Rules of War? ISIS Doesn’t Care.

The first rule of war—avoiding civilian casualties—is the terror group’s primary attack strategy

A boy pauses on his bike as he passes an oil field that was set on fire by retreating ISIS fighters. Carl Court/Getty Images

General Sherman famously proclaimed, “War is hell!” as Atlanta burned to the ground during the Civil War. Imagine what he would have said had he met ISIS fighters, who take war to a new low.

ISIS does not subscribe to the fundamental rules of war. When ISIS fights, they entirely discard morality.

As the battle over Mosul draws to an end, it is increasingly clear that ISIS has fallen. The last ISIS fighters desperately cling to the capital of their caliphate. But suspicions among the Iraqi military have risen: Are the people still fighting for ISIS’ cause in Mosul ISIS fighters? Likely not. Are they trained ISIS fighters? Again, likely not.

With a population of two million people, Mosul was the second largest city in Iraq. It was ISIS’ stronghold. According to the heads of the Iraqi forces in Mosul, the people responsible for clearing out the city are noticing that the last people left are women, the family members of ISIS fighters. These women are incredibly devoted to ISIS. In true ISIS form, they use children as human shields.

ISIS fighters use two different methods of attack. The first is using tanks, drones, rockets, missiles and anti-aircraft guns. The second is the system ISIS employs when engaged in urban warfare. They dress as civilians and use humans as their shields.

Thus, Iraqis tasked with clearing out Mosul face a moral dilemma. According to Iraqi Lt General Sami al Aridi, “The women are fighting with their children right beside them.” Aridi was being briefed by an officer holding a tablet computer showing drone imagery. The officer explained, “It’s making us hesitant to use airstrikes… If it weren’t for this we could be finished in just a few hours.”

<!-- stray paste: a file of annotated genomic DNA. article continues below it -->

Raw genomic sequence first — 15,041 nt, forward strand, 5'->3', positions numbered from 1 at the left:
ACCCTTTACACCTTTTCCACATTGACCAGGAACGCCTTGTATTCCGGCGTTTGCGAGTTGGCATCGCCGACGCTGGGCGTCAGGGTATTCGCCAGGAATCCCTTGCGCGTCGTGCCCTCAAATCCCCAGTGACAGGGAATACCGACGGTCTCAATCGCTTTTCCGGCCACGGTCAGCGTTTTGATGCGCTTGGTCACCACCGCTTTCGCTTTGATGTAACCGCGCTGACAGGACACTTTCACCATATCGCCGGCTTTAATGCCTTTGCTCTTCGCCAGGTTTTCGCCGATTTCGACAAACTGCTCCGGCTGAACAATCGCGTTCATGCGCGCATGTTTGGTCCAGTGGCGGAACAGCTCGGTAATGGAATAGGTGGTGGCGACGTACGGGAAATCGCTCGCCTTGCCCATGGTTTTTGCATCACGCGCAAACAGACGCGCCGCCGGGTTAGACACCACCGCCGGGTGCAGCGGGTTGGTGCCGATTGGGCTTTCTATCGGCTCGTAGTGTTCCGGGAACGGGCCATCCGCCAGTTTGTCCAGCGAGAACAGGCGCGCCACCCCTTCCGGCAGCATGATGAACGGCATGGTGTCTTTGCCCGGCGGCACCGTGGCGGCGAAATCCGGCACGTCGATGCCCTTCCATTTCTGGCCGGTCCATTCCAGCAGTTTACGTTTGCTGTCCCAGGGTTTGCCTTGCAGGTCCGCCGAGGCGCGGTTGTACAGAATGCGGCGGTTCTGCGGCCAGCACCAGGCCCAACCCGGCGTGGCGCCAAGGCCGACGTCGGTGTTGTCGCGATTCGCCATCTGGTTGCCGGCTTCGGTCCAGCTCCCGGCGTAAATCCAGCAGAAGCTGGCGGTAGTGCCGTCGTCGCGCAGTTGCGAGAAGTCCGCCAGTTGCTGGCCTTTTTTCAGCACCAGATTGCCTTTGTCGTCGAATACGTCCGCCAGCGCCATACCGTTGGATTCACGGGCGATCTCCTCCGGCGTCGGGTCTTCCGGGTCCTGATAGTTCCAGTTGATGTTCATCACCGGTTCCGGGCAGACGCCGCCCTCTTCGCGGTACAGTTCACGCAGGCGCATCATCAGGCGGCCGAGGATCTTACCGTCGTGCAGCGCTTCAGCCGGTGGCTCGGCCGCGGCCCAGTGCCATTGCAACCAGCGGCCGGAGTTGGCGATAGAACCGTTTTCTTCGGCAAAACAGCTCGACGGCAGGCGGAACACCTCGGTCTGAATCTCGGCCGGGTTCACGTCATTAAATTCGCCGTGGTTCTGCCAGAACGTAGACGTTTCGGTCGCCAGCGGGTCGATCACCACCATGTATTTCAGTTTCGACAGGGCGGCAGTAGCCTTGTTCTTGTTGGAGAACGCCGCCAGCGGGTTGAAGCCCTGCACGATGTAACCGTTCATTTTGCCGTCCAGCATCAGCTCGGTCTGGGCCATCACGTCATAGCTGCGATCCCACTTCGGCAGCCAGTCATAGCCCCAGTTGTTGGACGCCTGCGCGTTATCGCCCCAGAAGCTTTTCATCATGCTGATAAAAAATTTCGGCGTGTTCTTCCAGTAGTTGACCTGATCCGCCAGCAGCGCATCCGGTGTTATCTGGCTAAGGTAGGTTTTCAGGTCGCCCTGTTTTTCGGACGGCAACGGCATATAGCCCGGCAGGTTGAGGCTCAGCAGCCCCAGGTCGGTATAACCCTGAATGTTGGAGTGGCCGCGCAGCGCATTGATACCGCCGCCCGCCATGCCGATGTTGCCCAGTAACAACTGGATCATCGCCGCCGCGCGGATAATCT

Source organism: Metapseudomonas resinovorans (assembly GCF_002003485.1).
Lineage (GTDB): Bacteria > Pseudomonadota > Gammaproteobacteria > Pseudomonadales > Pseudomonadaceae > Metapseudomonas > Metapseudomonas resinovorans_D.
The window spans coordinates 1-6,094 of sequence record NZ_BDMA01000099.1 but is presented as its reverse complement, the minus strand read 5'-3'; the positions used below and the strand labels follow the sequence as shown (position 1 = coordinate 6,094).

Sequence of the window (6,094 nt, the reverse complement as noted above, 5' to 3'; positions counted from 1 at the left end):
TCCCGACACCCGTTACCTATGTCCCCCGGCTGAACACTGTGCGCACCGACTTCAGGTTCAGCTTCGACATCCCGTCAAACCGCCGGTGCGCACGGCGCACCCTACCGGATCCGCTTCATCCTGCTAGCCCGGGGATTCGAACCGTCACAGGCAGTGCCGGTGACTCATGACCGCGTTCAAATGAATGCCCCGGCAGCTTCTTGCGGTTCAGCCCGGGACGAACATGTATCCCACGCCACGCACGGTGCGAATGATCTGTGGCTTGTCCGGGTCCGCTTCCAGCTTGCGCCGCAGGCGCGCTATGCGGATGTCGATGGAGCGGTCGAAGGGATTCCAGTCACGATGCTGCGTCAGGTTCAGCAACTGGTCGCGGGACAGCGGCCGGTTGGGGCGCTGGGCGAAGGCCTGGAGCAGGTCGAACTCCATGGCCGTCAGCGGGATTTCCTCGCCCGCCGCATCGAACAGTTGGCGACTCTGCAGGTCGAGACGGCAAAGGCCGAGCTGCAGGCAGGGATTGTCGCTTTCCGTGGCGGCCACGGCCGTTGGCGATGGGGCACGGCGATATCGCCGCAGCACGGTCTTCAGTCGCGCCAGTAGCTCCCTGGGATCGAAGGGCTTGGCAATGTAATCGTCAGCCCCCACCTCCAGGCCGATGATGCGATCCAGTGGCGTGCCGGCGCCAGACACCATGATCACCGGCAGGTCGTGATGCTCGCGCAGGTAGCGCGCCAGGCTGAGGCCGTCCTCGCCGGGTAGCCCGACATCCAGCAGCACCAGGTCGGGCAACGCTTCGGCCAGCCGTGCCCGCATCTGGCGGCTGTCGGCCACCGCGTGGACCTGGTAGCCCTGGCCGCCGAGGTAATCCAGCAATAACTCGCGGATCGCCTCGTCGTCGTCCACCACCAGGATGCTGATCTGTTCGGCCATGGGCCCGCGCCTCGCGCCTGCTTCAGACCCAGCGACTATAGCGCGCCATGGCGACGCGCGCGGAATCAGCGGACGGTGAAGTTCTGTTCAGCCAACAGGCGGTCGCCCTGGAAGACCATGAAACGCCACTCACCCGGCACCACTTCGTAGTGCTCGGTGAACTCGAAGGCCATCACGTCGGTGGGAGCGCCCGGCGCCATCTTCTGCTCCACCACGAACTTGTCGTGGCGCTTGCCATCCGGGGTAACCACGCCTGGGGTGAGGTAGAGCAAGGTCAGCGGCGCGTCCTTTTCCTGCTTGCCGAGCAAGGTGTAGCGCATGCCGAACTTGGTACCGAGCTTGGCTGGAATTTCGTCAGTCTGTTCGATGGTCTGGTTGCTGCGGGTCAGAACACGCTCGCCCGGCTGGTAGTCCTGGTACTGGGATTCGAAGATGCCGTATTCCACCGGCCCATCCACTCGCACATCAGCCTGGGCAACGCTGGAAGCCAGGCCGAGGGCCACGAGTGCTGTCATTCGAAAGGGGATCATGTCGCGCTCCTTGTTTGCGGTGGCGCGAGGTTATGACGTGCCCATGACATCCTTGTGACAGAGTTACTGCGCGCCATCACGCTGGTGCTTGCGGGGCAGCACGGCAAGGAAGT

ISIS’ behavior violates the philosophy of just and moral war, which dates back as far as the time of the Bible. In Latin it is called “jus bellum,” which means just wars, and it includes “jus in bello” which proscribes proper behavior in war. It is predicated on “jus ad bellum,” the right to defend oneself by entering into war.

Political philosopher Michael Waltzer’s groundbreaking work Just and Unjust Wars lays out the principles of warfare. According to Waltzer, war is horrible but necessary. So, when a group engages in war, they need to observe the rules, chief of which is avoiding civilian casualties.

Thomas Aquinas and St. Augustine also presented their points of view on war. St. Augustine looks to self defense as the most essential part of war. Thomas Aquinas suggests three principles: that war be declared by a real authority such as a nation, that war must be for good and not for self-gain, and that peace be the ultimate goal.

The philosopher Maimonides also listed basic rules of war. According to Maimonides, you must allow the other side to avoid war. Maimonides says that civilians must be permitted a way to escape and that you may only attack your enemy from three sides. He says you cannot attack water sources and destroy fruit trees in battle. Further, he separates war into two categories: obligatory and optional.

To this day, Israel conducts war in Maimonides’ style. The Israeli Defense Forces (IDF) calls their morality of war “Toar Neshek”—the purity of arms. Israel insists that their weapons are only used in defense, which is, of course, in glaring contrast to ISIS.

For example, over the past few weeks, Israel has announced that in the event of a conflict with Hezbollah in Lebanon, they have a plan that will enable the evacuation of Lebanese civilians.

According to IDF Chief of Staff Gadi Eisenkot, “The moment we know the enemy goes into urban terrain, it becomes a matter of morals and values. There are hundreds of thousands in the civilian population. We’ll need to evacuate them… and we’ll have to do that as quickly as possible. We need to preserve legitimacy while fighting.”

Unfortunately, like ISIS, Hezbollah and Hamas also use human shields. And while Israel will be trying to save their enemy’s civilians, Hezbollah will try to convince them that Israel is laying a trap.

Moral fiber cannot be grown and ethics cannot be learned overnight. These rules of war are derived from recognizing the sanctity of human life—which ISIS clearly does not.

Micah Halpern is a political and foreign affairs commentator, author the “The Micah Report,” online and host of the weekly TV show “Thinking Out Loud w Micah Halpern.” follow him on twitter: @MicahHalpern